Authors: Dragana Dimitrijević, Markus Bösenhofer, and Michael Harasek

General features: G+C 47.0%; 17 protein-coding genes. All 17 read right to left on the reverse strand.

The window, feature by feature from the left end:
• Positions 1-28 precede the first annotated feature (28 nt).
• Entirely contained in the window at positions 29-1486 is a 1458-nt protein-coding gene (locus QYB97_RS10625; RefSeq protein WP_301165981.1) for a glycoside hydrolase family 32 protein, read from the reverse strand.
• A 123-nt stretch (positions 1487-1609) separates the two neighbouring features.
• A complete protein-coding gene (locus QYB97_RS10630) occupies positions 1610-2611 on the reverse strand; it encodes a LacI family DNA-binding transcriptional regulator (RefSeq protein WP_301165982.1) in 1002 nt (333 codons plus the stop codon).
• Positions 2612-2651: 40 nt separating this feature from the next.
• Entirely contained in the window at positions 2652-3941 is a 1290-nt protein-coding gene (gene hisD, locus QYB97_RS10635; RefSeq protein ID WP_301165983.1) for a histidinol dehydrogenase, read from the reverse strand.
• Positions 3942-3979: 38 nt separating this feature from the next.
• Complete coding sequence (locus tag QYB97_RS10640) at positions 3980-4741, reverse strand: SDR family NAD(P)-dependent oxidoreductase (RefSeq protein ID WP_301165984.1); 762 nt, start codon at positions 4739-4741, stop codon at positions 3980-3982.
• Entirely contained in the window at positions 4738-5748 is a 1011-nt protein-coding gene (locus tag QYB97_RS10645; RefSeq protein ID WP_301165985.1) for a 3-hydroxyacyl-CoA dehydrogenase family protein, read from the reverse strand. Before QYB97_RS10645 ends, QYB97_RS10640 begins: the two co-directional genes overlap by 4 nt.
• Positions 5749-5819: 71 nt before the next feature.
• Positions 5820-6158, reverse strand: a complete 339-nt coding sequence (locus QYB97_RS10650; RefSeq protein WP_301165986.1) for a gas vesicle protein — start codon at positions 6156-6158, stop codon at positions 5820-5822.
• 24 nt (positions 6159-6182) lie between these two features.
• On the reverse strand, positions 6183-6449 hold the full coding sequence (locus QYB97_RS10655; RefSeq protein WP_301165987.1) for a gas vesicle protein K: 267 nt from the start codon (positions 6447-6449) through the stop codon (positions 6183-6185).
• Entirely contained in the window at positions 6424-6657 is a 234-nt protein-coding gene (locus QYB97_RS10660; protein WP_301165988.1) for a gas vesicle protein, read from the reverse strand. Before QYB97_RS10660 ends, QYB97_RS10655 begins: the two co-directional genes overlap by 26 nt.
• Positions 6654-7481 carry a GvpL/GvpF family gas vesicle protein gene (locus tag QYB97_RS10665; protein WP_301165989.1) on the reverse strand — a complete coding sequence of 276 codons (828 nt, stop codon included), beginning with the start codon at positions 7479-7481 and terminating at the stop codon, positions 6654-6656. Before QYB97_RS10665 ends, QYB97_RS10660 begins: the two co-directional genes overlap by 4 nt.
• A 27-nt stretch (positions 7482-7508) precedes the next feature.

The separation of immiscible liquids is critical in many industrial processes, such as water treatment, different extraction processes, the petroleum industry, food production, and medicine. This work provides an overview of present research on the separation of liquid mixtures. A brief summary of the thermodynamic basis is provided, covering phase equilibrium, phase diagrams, and thermodynamic properties of phases. Additionally, the fundamentals of dispersion, necessary for discussing liquid–liquid separation, are presented. Subsequently, different liquid–liquid separation methods are discussed, highlighting their advantages and limitations. These methods include decanters, coalescers, centrifugal separators, membranes and electro-coalescers for liquid–liquid separation. Phase properties, dispersion formation, and time and space constraints specify the most efficient separation method. Phase recycling is also briefly discussed as a method to reduce the environmental impact of liquid–liquid extraction with subsequent phase separation. In summary, liquid–liquid separation methods are compared and future perspectives of liquid–liquid separation are discussed.